In the 1970s, developers targeted the island and the Power family put up $250,000 to help the county purchase and protect what would become known as Power Island. Despite that, many people still call it Marion Island, named for the daughter of a man who bought the island in 1880.


• Located on Bass Lake just outside of Traverse City

• 7.5 acres

• Private island for rent or for sale for $795,000; it’s listed on privateislandsonline.com.

• Accessible by pontoon boat or, for year-round access, by hovercraft. There is a private waterfront lot on the mainland where a boat can be moored.


Linda Fletcher purchased the island as a getaway and she set out to make a year-round home for herself, only to discover that island living was not for her.

“I had a turnover in my relationship so I decided that what I really wanted to do is I just wanted to get the hell away from everybody, so I bought an island to live on,” Fletcher said.

Fletcher, who is retired from the Army, had the cabin renovated extensively, she said.

HISTORY World famous pianist Van Cliburn was a visitor to the island, a guest of the Culver family, early developers of the Interlochen Arts camp. Fletcher said she found a piano played by Van Cliborn on the island after she purchased it but was unable to sell it.

The Culvers purchased the island from Native Americans, who are thought to have considered the island a ceremonial place, Fletcher said. That’s why she dubbed the island Namaste Island. It’s listed as Culver Island on maps.

High Island

• Located on Lake Michigan in the Beaver Island archipelago, it is four miles from Beaver Island.

• 3,495 acres

• Accessible via Beaver Island. Take a ferry or plane to Beaver Island and then hire one of two charter boat companies that service the islands of the archipelago.


High Island is quiet sanctuary of pristine nature, notable for its stunning beauty.

It’s one of the most beautiful places in the state, according to the state’s Department of Natural Resources, which manages the island as a protected natural area. Activities on the island include hiking, wildlife viewing, fishing and hunting.

“I have visited High Island several times, and I’m here to tell you, the dune and the beach on the west side of the island is absolutely the most stunningly beautiful place in the Great Lakes,” said Steve West, executive director of the Beaver Island Chamber of Commerce.

You’re likely to find yourself alone there, too, because the island is a bit out of the way.

The island’s geology is familiar northern Michigan topography on a slightly exaggerated scale. A limestone bedrock outcrop sits at the center of the island, towering 200 feet above the shore. Sand dunes lead to shoreline that supports endangered plant and bird species. The island is a mixture of sandy beaches, open dunes, and cedar and upland forests.


A 1920 newspaper article about High Island contains a much different account of the island, owing to how it had become exile for a hundred or so members of the House of David cult.

The article said, “…on High Island … is a nameless town whose people are absolutely confident of living forever.”

The religious group had purchased the island nine years earlier. The celibate vegetarians of the House of David, which was based in Benton Harbor, ran a logging operation on the island from 1912 through 1927. The operation and the cult ended in 1927 amid a sex scandal involving the group’s leader.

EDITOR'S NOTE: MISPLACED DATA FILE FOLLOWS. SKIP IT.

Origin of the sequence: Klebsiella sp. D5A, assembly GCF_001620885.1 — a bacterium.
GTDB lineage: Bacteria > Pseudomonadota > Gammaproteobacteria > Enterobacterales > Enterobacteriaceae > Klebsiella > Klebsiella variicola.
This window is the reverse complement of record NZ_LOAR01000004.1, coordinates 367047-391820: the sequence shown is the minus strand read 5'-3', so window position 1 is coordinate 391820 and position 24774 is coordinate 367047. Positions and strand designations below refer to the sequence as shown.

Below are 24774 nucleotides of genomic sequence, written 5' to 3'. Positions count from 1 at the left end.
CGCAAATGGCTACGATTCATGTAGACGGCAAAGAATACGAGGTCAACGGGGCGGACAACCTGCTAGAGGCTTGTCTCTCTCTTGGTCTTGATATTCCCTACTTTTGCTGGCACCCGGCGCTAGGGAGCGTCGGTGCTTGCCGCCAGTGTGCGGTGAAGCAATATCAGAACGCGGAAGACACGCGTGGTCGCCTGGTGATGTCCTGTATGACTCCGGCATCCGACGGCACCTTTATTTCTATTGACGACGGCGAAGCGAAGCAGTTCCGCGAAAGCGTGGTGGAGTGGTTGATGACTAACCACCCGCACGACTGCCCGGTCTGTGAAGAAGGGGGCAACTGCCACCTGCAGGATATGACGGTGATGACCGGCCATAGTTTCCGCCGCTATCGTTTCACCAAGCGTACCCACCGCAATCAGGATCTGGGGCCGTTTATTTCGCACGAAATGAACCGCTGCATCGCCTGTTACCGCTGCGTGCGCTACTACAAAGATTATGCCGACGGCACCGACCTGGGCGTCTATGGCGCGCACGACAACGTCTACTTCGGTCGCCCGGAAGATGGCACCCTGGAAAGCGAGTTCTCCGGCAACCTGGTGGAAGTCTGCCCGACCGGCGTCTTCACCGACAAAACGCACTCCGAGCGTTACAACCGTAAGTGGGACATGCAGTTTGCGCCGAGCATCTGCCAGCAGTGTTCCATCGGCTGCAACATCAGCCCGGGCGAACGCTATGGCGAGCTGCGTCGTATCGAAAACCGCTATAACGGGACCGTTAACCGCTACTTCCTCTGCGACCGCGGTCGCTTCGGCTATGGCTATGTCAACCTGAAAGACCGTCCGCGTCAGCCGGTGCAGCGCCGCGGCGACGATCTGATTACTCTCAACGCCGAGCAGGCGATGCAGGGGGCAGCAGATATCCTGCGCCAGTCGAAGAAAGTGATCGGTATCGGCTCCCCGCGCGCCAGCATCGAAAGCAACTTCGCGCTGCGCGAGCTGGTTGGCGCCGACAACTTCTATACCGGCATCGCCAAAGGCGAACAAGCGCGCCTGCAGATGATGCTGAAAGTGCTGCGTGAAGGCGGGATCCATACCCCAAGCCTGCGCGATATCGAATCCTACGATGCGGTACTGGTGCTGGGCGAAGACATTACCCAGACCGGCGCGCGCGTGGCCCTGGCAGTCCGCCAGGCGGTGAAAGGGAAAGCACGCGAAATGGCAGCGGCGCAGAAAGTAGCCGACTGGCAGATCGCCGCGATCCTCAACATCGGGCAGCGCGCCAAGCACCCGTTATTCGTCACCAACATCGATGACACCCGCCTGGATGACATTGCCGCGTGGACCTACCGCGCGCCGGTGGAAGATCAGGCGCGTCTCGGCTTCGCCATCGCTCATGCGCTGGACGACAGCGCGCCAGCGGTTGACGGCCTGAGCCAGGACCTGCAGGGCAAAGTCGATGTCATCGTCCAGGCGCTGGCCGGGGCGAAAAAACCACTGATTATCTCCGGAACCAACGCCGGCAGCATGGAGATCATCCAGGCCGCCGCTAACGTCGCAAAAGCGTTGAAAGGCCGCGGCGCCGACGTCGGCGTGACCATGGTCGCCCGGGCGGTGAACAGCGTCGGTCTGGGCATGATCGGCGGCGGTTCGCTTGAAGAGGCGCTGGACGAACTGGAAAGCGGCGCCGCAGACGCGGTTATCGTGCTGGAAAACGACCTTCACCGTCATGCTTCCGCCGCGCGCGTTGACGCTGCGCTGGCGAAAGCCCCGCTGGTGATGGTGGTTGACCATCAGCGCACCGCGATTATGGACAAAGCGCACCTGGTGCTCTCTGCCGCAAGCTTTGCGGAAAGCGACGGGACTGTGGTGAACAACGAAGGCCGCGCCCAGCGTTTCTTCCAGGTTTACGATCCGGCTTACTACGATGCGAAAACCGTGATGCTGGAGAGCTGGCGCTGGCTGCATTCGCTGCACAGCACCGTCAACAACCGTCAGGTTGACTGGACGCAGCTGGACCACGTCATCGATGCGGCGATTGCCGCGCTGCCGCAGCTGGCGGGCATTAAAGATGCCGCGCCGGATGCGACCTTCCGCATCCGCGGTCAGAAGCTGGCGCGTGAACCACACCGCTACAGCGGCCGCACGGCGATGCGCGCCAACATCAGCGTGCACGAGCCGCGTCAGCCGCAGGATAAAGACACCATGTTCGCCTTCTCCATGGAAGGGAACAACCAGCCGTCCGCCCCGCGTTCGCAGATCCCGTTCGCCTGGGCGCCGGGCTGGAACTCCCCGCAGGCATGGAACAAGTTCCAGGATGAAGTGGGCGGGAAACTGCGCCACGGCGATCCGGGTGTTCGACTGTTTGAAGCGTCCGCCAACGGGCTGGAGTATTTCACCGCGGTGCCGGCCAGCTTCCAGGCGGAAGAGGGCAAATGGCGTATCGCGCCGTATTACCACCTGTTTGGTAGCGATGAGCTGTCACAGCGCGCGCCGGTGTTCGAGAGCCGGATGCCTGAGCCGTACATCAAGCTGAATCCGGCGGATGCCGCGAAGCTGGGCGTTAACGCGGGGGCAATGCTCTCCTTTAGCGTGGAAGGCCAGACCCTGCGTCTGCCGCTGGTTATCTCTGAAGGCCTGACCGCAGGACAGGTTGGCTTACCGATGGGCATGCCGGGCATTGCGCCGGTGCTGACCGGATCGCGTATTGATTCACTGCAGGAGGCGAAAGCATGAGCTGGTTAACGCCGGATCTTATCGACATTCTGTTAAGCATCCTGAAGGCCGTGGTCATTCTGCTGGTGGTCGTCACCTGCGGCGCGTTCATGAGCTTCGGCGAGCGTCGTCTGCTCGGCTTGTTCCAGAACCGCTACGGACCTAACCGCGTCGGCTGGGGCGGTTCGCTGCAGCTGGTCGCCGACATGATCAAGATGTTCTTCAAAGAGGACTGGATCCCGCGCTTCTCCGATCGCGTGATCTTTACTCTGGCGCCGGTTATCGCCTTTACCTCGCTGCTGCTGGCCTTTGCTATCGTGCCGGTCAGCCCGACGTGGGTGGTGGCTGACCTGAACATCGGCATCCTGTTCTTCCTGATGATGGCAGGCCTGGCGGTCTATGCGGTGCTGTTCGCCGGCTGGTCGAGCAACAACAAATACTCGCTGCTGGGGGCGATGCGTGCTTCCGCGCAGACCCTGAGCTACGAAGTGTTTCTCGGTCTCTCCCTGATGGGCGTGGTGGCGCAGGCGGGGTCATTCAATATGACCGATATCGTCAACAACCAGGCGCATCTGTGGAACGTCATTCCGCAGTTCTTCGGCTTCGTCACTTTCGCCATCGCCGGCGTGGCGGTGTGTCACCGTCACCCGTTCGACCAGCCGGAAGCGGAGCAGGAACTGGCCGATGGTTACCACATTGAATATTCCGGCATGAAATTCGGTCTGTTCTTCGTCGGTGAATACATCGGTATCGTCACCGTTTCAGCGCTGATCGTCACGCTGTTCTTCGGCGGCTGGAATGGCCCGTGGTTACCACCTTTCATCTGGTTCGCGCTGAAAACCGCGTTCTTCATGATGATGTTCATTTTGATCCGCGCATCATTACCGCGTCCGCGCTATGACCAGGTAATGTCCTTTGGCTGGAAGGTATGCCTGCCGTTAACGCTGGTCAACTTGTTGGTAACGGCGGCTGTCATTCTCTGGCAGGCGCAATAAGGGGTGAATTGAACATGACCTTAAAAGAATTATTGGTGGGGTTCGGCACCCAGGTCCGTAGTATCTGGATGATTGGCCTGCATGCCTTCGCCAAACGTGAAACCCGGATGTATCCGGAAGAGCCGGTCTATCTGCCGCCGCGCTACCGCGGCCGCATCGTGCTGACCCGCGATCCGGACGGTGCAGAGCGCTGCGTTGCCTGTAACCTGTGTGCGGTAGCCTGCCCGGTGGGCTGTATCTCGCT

Before and after the House of David, Ottawa Indians also called the island home. They fished from the island until around 1940 when diminishing fish harvests and a harsh winter forced the population to Beaver Island. Legend has it that Morman King James Jesse Strang, one time self-described king of Beaver Island, buried his treasure on High Island before his death in 1856.

Private islands for sale around

Drummond Island

• Located at the eastern tip of the Upper Peninsula.

• 129 square miles

• Accessible by the Drummond Island Ferry which embarks from DeTour Village.


Drummond Island is bordered on the northwest by Potagannissing Bay, a body of water that is home to 54 named islands. Several of the islands around Drummond Island are for sale, including:

• Bay Island, a 1.75-acre island and cabin for sale for $295,000. It includes a two-bedroom, one bath cabin, a storage shed with a shower, and a 260-square foot dock overlooking the center of the bay.

• Big Trout Island 2, a 46-acre island for sale for $850,000. The island includes two homes, a storage building and a pier. According to the listing on Private Islands Online: the guest house is 2,272 square feet with two bedrooms and two baths, central air and fireplace. The main house is 1,736 square feet with three bedrooms and three baths and two fireplaces.

• Picnic Island, a 5.5-acre island for sale for $385,000. It includes a remodeled chaletstyle cabin with an open loft overlooking the dining/living room; a new kitchen and bath; and one bedroom on main floor. It’s also got a wraparound deck that offers views of Potagannissing Bay and Canada.


Drummond Island was named after Gordon Drummond, a military commander during the War of 1812 and the first Canadian-born leader of the Canadian military and civilian government. Drummond was known for overseeing swift executions of Canadians believed to be American sympathizers.

The British took over Drummond Island during the War of 1812, and it was the last territory to remain in British hands following the Treaty of Ghent.

The island, considered to be located in a strategic area that could control shipping between Lake Superior and Lake Huron, was finally returned to US possession in 1828.


• Located on Lake Huron, between Thunder Bay and Presque Isle

• 300 acres

• Open to the public for tours or overnight stays

Accessible by Middle Island Boat Tours in Alpena, which offers tours that circle and then land on the island so guests can explore the lighthouse and keeper’s quarters. It’s also possible to rent lodging on the island.


Compared to the remote South Fox Island lighthouse, this is an easier way to see a rustic, old-time light station complex. Groups of up to eight people can stay at the keeper’s quarters, and groups of two people can rent a rustic bunk house.


It’s called Middle Island because it is halfway between the North Point of Thunder Bay Island and Presque Isle Harbor. The rugged island was home to a now-abandoned limestone quarry. In 2003, renovation of a former US Coast Guard foghorn building was completed.

  • Currently 3.5/5 Stars.